The business today is pre-legislative scrutiny of the general scheme of a certain institutional burials (authorised interventions) Bill. We are resuming our consideration and members will recall we had several sessions on 14 April. Before I invite the witnesses to address the committee, I wish to put on record that the committee issued an invitation to the Tuam Mother and Baby Home Alliance. However, a representative of the group confirmed that they are not in a position to attend the proceedings here today. Witnesses in attendance today in the Dáil Chamber and representing the Collaborative Forum of Former Residents of Mother and Baby Homes and Related Institutions are Ms Alice Coughlan, Ms Amanda Larkin and Mr. Sidney Herdman. Ms Alice McEvoy was also invited to attend on behalf of the forum. However, unfortunately, she advised that she had to withdraw from the proceedings. Witnesses appearing virtually before the committee from a location outside of the Leinster House precinct and representing Aitheantas are Ms. Maree Ryan O’Brien and Mr. Rody Ryan, BL, legal counsel for the group. The witnesses are all very welcome and we are delighted so many could attend our meeting today in regard to the pre-legislative scrutiny of the general scheme. Before we commence the meeting, I want to take this opportunity to thank them for taking the time to prepare their opening statements and to thank those who provided written submissions.
I also want to take the opportunity to set out the purpose of the meeting and how proceedings will be conducted to avoid any confusion during the meeting. While acknowledging the harrowing experiences of survivors during their time in mother and baby homes and county homes, the purpose of our meeting is to consider the policy provisions of the proposed legislation. A discussion will take place on the provisions of the general scheme as they relate to the statutory basis and framework under which Government may decide to authorise interventions at certain sites where manifestly inappropriate burials have taken place, associated with institutions operated by, or on behalf of, the State, or in respect of which the State had clear regulatory or supervisory responsibilities.
I remind members and witnesses that they are expected to strictly adhere to the subject matter scheduled for discussion, and any deviation on these matters will be addressed through the Chair. It is the responsibility of parliamentary committees to consider and discuss topics in a balanced and fair manner. In achieving this goal, it is the committee, and only the committee, that determines the witnesses it engages with. This level of engagement will greatly assist the members of the committee in finalising its scrutiny report on the general scheme.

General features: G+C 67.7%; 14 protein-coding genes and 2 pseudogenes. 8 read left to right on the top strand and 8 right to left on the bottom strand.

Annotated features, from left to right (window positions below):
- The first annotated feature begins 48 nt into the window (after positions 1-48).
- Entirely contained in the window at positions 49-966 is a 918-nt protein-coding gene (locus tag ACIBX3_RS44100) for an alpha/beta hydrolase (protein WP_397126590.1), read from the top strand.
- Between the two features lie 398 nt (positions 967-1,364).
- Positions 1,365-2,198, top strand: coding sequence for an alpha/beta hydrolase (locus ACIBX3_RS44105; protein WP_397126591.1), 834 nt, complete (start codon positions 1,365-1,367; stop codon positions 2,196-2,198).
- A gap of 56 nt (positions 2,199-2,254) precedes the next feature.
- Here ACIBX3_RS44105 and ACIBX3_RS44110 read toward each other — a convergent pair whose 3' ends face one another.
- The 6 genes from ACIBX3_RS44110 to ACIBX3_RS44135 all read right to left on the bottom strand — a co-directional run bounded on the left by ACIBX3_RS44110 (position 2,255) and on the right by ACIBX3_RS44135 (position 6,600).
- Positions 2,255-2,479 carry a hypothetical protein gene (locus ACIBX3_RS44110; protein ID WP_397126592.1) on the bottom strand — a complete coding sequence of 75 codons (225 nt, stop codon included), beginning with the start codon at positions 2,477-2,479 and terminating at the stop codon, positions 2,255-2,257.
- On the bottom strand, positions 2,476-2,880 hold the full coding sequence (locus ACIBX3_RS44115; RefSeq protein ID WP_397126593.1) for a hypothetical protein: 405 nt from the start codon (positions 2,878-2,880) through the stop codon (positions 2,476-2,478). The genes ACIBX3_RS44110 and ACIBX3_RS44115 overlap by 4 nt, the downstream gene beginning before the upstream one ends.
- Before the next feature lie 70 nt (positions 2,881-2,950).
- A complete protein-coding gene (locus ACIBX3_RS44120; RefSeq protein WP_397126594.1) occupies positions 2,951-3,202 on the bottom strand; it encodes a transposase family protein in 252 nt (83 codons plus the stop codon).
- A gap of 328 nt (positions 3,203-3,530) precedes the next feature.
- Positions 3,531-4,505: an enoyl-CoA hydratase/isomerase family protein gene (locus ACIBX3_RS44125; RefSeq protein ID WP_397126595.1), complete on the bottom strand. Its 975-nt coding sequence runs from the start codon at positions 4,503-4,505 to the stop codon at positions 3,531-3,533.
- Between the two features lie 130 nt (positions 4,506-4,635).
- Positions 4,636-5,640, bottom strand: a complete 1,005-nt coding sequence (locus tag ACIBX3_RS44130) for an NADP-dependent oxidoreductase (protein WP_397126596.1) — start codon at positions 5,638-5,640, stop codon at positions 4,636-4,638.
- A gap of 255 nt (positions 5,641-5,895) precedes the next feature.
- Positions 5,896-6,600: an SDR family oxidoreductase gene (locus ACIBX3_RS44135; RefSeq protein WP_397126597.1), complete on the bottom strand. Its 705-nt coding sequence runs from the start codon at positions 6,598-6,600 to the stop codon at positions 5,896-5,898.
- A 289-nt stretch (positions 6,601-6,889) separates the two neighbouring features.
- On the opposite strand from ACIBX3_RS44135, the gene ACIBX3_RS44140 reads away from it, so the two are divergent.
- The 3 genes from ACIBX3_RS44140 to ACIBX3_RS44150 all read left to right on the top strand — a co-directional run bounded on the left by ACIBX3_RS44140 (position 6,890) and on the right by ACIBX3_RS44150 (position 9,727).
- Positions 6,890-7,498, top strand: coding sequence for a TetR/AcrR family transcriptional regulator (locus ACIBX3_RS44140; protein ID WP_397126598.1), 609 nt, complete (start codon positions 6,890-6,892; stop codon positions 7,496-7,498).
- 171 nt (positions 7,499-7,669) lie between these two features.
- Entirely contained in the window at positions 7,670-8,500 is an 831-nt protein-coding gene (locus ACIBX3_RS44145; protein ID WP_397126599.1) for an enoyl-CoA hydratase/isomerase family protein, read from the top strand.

At this point, we always like to highlight the support services available to anyone affected by the matters under discussion today. The HSE has a dedicated counselling service for former residents of mother and baby homes, and the telephone number is 1800 817 517.
The committee wishes to have a productive public engagement. However, I must remind witnesses that they should not mention names of individuals or organisations even if that information is already in the public domain, nor should they make charges against anyone by name or in such a way as to make them identifiable. These are normal parliamentary procedures and exist to ensure that engagements are conducted in a constructive way.
Before I invite the witnesses to deliver their opening statements, I will read out the standard text regarding the provisions of the Defamation Act to remind witnesses of their rights and obligations. For the witnesses present in the Dáil Chamber, the following will apply: they are protected by absolute privilege in respect of the presentation they make to the committee. This means they have an absolute defence against any defamation action for anything they say at the meeting. However, they are expected not to abuse this privilege and it is my duty as Chair to ensure that this privilege is not abused. Therefore, if their statements are potentially defamatory in relation to an identifiable person or entity, they will be directed to discontinue their remarks. It is imperative that they comply with any such direction.
For the witnesses appearing virtually, I need to point out that there is uncertainty as to whether parliamentary privilege will apply to their evidence from a location outside of the parliamentary precincts of Leinster House. Therefore, if they are directed by me to cease giving evidence on a particular matter, it is also imperative that they comply with any such direction.
We will move on to the opening statements. I will call on the witnesses in the following order; Ms Alice Coughlan, Mr. Sidney Herdman, and Ms. Maree Ryan-O’Brien. Ms Amanda Larkin and Mr. Rody Ryan are available to answer questions. I invite Ms Coughlan to deliver her opening statement.